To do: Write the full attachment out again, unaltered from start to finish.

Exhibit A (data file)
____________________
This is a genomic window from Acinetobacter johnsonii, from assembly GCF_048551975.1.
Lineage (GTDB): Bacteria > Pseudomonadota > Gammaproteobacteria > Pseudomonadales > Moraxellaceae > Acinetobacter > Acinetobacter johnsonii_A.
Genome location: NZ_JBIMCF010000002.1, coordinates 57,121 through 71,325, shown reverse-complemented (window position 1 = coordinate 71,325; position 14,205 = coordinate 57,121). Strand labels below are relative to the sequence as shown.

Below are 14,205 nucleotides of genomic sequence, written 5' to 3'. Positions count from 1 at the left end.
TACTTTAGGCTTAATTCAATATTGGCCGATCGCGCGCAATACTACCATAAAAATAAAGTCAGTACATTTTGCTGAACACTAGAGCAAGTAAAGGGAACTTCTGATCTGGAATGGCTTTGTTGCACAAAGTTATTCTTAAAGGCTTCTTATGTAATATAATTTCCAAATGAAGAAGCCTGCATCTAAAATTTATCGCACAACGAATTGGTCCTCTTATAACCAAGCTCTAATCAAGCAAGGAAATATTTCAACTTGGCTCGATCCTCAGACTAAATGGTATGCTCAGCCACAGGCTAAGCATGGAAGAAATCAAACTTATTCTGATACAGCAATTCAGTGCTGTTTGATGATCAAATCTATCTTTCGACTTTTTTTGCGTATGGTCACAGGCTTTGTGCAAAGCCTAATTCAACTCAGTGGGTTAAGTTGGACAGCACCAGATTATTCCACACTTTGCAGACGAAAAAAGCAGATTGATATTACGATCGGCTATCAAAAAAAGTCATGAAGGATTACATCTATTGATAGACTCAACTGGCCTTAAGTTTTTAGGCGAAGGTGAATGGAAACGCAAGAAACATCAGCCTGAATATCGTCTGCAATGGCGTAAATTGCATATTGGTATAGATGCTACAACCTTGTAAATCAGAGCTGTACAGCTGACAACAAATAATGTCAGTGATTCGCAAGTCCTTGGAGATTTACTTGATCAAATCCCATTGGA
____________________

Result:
This is a genomic window from Acinetobacter johnsonii, from assembly GCF_048551975.1.
Lineage (GTDB): Bacteria > Pseudomonadota > Gammaproteobacteria > Pseudomonadales > Moraxellaceae > Acinetobacter > Acinetobacter johnsonii_A.
Genome location: NZ_JBIMCF010000002.1, coordinates 57,121 through 71,325, shown reverse-complemented (window position 1 = coordinate 71,325; position 14,205 = coordinate 57,121). Strand labels below are relative to the sequence as shown.

Below are 14,205 nucleotides of genomic sequence, written 5' to 3'. Positions count from 1 at the left end.
TACTTTAGGCTTAATTCAATATTGGCCGATCGCGCGCAATACTACCATAAAAATAAAGTCAGTACATTTTGCTGAACACTAGAGCAAGTAAAGGGAACTTCTGATCTGGAATGGCTTTGTTGCACAAAGTTATTCTTAAAGGCTTCTTATGTAATATAATTTCCAAATGAAGAAGCCTGCATCTAAAATTTATCGCACAACGAATTGGTCCTCTTATAACCAAGCTCTAATCAAGCAAGGAAATATTTCAACTTGGCTCGATCCTCAGACTAAATGGTATGCTCAGCCACAGGCTAAGCATGGAAGAAATCAAACTTATTCTGATACAGCAATTCAGTGCTGTTTGATGATCAAATCTATCTTTCGACTTTTTTTGCGTATGGTCACAGGCTTTGTGCAAAGCCTAATTCAACTCAGTGGGTTAAGTTGGACAGCACCAGATTATTCCACACTTTGCAGACGAAAAAAGCAGATTGATATTACGATCGGCTATCAAAAAAAGTCATGAAGGATTACATCTATTGATAGACTCAACTGGCCTTAAGTTTTTAGGCGAAGGTGAATGGAAACGCAAGAAACATCAGCCTGAATATCGTCTGCAATGGCGTAAATTGCATATTGGTATAGATGCTACAACCTTGTAAATCAGAGCTGTACAGCTGACAACAAATAATGTCAGTGATTCGCAAGTCCTTGGAGATTTACTTGATCAAATCCCATTGGA